VASIMR, a nuclear electric propulsion spacecraft, could preclude the future fusion spaceships
Fusion rockets such as the Princeton Field Reversed Configuration (PFRC) reactor being developed at the Princeton Plasma Physics Laboratory could produce a direct fusion drive (DFD), which directly converts the enenergy of charged particles produced in fusion reactors into thrust for the spacecraft.
The possibilities of DFD technology, according to Princeton Satellite Systems, open the door to interstellar space, to human missions to Mars and to a stable supply of energy for a future lunar base. Other advantages are their reduced size and the need for very little fuel. With just a few kilograms they can power a spacecraft for ten years.
The possibilities of DFD technology open the door to interstellar space, to human missions to Mars and to a stable supply of energy for a future lunar base
Power for extra terrestrial surfaces
Nuclear reactors could also be used to provide a reliable source of surface power for extended exploratory missions, which would facilitate sustainable human presence in other planetary bodies. The designs of surface power fission reactors are microreactors that could provide electric energy in the range of tens of kW for decades. The current focus is on using low enriched uranium fuels or high-assay low enriched uranium fuels.
According to Anthony Calomino, Space Nuclear Technology Portfolio Manager at NASA, "NASA's priority focus remains on designing, building and demonstrating a low enriched uranium fission surface power system that has broad applications for the lunar surface initiative as well as our eventual mission to Mars with humans, scalable to power levels above 100 kWe, and has the potential to advance NEP system needs."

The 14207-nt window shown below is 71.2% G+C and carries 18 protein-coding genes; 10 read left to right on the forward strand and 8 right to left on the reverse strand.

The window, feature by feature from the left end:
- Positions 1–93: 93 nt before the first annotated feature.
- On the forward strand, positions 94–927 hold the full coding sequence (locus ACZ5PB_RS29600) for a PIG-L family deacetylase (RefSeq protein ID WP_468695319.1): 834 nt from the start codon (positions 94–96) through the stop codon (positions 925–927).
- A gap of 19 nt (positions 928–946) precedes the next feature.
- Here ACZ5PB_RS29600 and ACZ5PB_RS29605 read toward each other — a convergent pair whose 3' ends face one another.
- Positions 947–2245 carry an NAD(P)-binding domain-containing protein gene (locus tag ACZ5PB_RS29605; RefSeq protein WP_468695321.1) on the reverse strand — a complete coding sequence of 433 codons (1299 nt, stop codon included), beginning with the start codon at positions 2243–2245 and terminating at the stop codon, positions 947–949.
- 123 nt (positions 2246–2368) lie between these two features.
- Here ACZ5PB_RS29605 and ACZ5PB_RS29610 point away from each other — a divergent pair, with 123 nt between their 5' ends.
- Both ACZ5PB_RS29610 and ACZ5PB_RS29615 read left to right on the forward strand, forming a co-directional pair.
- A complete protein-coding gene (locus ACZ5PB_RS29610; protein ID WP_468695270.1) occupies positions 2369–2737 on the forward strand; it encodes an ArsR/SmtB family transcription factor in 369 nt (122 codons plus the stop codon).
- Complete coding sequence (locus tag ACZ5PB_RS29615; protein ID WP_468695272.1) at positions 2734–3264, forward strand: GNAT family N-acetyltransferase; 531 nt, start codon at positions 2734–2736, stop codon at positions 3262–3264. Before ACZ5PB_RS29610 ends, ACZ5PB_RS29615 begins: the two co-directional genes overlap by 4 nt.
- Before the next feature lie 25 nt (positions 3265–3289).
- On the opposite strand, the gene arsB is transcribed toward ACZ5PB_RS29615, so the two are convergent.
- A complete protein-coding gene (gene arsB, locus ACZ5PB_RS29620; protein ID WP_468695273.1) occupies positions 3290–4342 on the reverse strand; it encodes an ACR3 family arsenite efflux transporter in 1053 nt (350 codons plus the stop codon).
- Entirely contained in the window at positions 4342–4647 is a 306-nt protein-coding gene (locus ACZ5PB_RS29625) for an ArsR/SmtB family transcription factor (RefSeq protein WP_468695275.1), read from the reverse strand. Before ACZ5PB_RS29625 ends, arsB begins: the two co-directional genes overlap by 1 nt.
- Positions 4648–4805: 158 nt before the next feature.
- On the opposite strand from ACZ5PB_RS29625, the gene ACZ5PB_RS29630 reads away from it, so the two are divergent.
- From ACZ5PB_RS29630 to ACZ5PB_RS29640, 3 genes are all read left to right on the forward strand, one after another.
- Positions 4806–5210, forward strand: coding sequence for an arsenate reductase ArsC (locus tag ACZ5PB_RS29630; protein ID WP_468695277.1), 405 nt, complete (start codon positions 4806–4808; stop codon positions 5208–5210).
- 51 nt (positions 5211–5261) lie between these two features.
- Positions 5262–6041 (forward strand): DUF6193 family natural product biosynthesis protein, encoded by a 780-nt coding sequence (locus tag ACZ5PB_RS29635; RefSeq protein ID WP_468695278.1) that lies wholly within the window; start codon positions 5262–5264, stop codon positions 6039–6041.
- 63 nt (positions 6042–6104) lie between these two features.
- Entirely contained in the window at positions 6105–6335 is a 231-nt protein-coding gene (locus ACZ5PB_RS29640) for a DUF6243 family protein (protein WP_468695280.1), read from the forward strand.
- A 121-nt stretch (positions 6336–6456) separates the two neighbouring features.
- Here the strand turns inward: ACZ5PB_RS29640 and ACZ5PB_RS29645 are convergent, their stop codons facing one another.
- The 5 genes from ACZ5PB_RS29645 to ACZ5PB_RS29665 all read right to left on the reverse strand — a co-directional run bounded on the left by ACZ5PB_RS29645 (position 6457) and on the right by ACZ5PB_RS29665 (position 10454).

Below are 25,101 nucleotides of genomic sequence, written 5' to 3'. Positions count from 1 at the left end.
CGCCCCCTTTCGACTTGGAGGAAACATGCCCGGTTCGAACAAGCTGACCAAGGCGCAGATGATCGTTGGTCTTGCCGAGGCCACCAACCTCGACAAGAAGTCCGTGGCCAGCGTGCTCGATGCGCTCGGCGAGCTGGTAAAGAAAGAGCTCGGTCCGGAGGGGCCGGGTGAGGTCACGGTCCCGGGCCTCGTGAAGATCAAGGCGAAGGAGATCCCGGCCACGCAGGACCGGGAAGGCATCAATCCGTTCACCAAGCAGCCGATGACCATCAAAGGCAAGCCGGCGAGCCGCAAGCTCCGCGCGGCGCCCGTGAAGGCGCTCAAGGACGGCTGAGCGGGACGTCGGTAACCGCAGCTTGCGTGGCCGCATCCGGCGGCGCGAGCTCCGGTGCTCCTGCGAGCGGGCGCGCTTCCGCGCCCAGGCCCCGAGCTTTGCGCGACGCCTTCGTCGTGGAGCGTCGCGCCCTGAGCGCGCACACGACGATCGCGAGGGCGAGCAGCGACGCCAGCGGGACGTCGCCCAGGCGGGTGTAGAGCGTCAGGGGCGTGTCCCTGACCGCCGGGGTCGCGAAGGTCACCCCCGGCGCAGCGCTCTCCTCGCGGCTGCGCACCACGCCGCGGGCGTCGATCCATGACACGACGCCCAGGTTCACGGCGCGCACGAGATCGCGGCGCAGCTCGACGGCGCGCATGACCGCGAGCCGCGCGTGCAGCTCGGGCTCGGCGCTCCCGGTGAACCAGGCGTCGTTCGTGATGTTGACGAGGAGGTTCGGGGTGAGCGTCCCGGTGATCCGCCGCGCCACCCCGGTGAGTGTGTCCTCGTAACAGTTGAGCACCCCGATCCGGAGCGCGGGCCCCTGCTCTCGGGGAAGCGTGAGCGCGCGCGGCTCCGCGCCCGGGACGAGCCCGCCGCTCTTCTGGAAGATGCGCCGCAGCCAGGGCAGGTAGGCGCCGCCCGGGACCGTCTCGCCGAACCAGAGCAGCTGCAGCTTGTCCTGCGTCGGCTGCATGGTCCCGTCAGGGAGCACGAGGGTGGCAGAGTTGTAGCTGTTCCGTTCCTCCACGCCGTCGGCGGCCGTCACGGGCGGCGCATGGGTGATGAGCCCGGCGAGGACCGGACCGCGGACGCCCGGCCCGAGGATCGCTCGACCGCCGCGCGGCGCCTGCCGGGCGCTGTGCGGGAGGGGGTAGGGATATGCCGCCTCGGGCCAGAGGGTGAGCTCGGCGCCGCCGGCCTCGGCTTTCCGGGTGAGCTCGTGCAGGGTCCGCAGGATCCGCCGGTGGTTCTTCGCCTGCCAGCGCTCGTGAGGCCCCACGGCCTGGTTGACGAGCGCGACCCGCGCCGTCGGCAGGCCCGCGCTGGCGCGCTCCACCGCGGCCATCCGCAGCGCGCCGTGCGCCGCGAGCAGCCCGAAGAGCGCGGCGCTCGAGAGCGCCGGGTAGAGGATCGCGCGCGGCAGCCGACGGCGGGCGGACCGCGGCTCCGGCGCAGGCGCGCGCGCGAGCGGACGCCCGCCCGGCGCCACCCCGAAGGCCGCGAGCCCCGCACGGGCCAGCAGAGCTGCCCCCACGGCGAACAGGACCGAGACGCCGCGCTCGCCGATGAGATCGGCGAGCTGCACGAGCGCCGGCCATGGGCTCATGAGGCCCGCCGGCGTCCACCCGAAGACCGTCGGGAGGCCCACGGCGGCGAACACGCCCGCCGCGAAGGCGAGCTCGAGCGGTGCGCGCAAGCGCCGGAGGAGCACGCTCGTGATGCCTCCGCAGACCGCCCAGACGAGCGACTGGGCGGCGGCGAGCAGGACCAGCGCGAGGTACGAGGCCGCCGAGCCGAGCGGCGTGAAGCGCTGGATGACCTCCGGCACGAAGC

NASA works on the design of a fission surface power system for applications on the surface of the Moon and for a future human mission to Mars
Power for onboard spaceship systems
Spaceships not only need electric energy power for thrust, but also to maintain life support systems, communications and other hardware. During the webinar, the experts made special emphasis on Radioisotope Thermoelectric Generators (RTGs), which have powered the Voyager spacecraft for decades far away from the Sun thanks to their potential to provide heat and electricity to onboard spaceship systems for long periods of time in the cold temperatures of space.
Future nuclear solutions like DFD technology could also simultaneously provide electricity. According to NASA studies, a direct drive fusion-powered rocket energy can produce both power and thrust with the best performance, generating electric power and propulsion form a single engine.
With the support of nuclear power, future space missions could have a much larger number of applications. In the words of Mikhail Chudakov, head of the Department of Nuclear Energy at IAEA, "our pathway to the stars runs through the atom."
Our pathway to the stars runs through the atom
Sources: NucNet and IAEA